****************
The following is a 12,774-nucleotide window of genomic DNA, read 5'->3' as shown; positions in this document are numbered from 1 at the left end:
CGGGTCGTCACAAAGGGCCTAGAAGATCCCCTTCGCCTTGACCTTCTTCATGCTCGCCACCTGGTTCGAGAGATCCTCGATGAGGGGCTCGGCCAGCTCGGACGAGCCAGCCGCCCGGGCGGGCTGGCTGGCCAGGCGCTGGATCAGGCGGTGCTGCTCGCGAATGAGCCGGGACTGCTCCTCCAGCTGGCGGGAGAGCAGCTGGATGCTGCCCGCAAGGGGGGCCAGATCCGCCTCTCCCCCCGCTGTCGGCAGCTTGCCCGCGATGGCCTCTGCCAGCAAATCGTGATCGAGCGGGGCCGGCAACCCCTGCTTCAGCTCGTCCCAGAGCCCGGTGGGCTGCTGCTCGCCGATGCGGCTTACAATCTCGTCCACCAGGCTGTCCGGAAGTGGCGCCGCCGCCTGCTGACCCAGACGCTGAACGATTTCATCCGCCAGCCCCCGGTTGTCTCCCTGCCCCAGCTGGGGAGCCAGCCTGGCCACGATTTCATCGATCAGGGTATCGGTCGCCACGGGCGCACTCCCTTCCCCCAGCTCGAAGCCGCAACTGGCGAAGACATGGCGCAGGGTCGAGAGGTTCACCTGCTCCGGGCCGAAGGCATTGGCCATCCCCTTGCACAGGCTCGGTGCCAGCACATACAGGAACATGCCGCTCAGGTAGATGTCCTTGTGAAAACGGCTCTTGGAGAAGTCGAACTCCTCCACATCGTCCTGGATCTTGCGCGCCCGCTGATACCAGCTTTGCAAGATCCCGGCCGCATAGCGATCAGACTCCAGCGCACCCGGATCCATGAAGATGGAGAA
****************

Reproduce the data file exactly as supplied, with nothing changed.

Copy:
The following is a 12,774-nucleotide window of genomic DNA, read 5'->3' as shown; positions in this document are numbered from 1 at the left end:
CGGGTCGTCACAAAGGGCCTAGAAGATCCCCTTCGCCTTGACCTTCTTCATGCTCGCCACCTGGTTCGAGAGATCCTCGATGAGGGGCTCGGCCAGCTCGGACGAGCCAGCCGCCCGGGCGGGCTGGCTGGCCAGGCGCTGGATCAGGCGGTGCTGCTCGCGAATGAGCCGGGACTGCTCCTCCAGCTGGCGGGAGAGCAGCTGGATGCTGCCCGCAAGGGGGGCCAGATCCGCCTCTCCCCCCGCTGTCGGCAGCTTGCCCGCGATGGCCTCTGCCAGCAAATCGTGATCGAGCGGGGCCGGCAACCCCTGCTTCAGCTCGTCCCAGAGCCCGGTGGGCTGCTGCTCGCCGATGCGGCTTACAATCTCGTCCACCAGGCTGTCCGGAAGTGGCGCCGCCGCCTGCTGACCCAGACGCTGAACGATTTCATCCGCCAGCCCCCGGTTGTCTCCCTGCCCCAGCTGGGGAGCCAGCCTGGCCACGATTTCATCGATCAGGGTATCGGTCGCCACGGGCGCACTCCCTTCCCCCAGCTCGAAGCCGCAACTGGCGAAGACATGGCGCAGGGTCGAGAGGTTCACCTGCTCCGGGCCGAAGGCATTGGCCATCCCCTTGCACAGGCTCGGTGCCAGCACATACAGGAACATGCCGCTCAGGTAGATGTCCTTGTGAAAACGGCTCTTGGAGAAGTCGAACTCCTCCACATCGTCCTGGATCTTGCGCGCCCGCTGATACCAGCTTTGCAAGATCCCGGCCGCATAGCGATCAGACTCCAGCGCACCCGGATCCATGAAGATGGAGAA